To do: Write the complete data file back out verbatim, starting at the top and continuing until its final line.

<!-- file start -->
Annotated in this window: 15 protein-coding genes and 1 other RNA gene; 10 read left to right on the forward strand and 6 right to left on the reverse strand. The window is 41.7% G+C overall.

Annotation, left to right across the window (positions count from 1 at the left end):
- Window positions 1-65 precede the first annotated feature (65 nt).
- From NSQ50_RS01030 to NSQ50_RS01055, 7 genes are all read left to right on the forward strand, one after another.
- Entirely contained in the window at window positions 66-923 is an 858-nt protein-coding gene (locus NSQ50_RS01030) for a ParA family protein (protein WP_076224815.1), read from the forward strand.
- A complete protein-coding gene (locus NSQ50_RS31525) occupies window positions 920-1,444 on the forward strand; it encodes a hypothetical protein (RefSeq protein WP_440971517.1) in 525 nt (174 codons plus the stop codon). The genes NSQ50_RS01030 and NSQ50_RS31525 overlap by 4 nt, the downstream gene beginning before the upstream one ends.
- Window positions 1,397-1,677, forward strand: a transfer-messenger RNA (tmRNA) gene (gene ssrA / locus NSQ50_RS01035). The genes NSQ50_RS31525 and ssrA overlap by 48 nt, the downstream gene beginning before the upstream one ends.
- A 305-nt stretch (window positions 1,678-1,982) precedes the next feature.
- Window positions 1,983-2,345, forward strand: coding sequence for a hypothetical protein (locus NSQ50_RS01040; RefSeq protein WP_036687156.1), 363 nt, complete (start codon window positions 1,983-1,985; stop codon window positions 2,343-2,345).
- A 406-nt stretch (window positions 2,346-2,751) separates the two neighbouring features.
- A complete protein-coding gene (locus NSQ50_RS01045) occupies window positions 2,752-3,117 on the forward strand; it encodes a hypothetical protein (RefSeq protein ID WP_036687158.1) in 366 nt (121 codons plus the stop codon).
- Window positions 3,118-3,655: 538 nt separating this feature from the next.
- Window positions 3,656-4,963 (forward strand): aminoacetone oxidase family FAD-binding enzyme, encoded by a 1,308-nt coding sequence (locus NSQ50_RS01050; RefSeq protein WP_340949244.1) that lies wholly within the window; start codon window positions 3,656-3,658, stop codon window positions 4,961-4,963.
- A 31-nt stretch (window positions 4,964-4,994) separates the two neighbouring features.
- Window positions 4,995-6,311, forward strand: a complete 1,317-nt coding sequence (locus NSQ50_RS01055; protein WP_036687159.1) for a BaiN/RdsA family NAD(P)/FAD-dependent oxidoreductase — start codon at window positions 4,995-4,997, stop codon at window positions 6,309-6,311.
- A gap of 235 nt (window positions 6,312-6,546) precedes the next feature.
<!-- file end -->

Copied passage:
Annotated in this window: 15 protein-coding genes and 1 other RNA gene; 10 read left to right on the forward strand and 6 right to left on the reverse strand. The window is 41.7% G+C overall.

Annotation, left to right across the window (positions count from 1 at the left end):
- Window positions 1-65 precede the first annotated feature (65 nt).
- From NSQ50_RS01030 to NSQ50_RS01055, 7 genes are all read left to right on the forward strand, one after another.
- Entirely contained in the window at window positions 66-923 is an 858-nt protein-coding gene (locus NSQ50_RS01030) for a ParA family protein (protein WP_076224815.1), read from the forward strand.
- A complete protein-coding gene (locus NSQ50_RS31525) occupies window positions 920-1,444 on the forward strand; it encodes a hypothetical protein (RefSeq protein WP_440971517.1) in 525 nt (174 codons plus the stop codon). The genes NSQ50_RS01030 and NSQ50_RS31525 overlap by 4 nt, the downstream gene beginning before the upstream one ends.
- Window positions 1,397-1,677, forward strand: a transfer-messenger RNA (tmRNA) gene (gene ssrA / locus NSQ50_RS01035). The genes NSQ50_RS31525 and ssrA overlap by 48 nt, the downstream gene beginning before the upstream one ends.
- A 305-nt stretch (window positions 1,678-1,982) precedes the next feature.
- Window positions 1,983-2,345, forward strand: coding sequence for a hypothetical protein (locus NSQ50_RS01040; RefSeq protein WP_036687156.1), 363 nt, complete (start codon window positions 1,983-1,985; stop codon window positions 2,343-2,345).
- A 406-nt stretch (window positions 2,346-2,751) separates the two neighbouring features.
- A complete protein-coding gene (locus NSQ50_RS01045) occupies window positions 2,752-3,117 on the forward strand; it encodes a hypothetical protein (RefSeq protein ID WP_036687158.1) in 366 nt (121 codons plus the stop codon).
- Window positions 3,118-3,655: 538 nt separating this feature from the next.
- Window positions 3,656-4,963 (forward strand): aminoacetone oxidase family FAD-binding enzyme, encoded by a 1,308-nt coding sequence (locus NSQ50_RS01050; RefSeq protein WP_340949244.1) that lies wholly within the window; start codon window positions 3,656-3,658, stop codon window positions 4,961-4,963.
- A 31-nt stretch (window positions 4,964-4,994) separates the two neighbouring features.
- Window positions 4,995-6,311, forward strand: a complete 1,317-nt coding sequence (locus NSQ50_RS01055; protein WP_036687159.1) for a BaiN/RdsA family NAD(P)/FAD-dependent oxidoreductase — start codon at window positions 4,995-4,997, stop codon at window positions 6,309-6,311.
- A gap of 235 nt (window positions 6,312-6,546) precedes the next feature.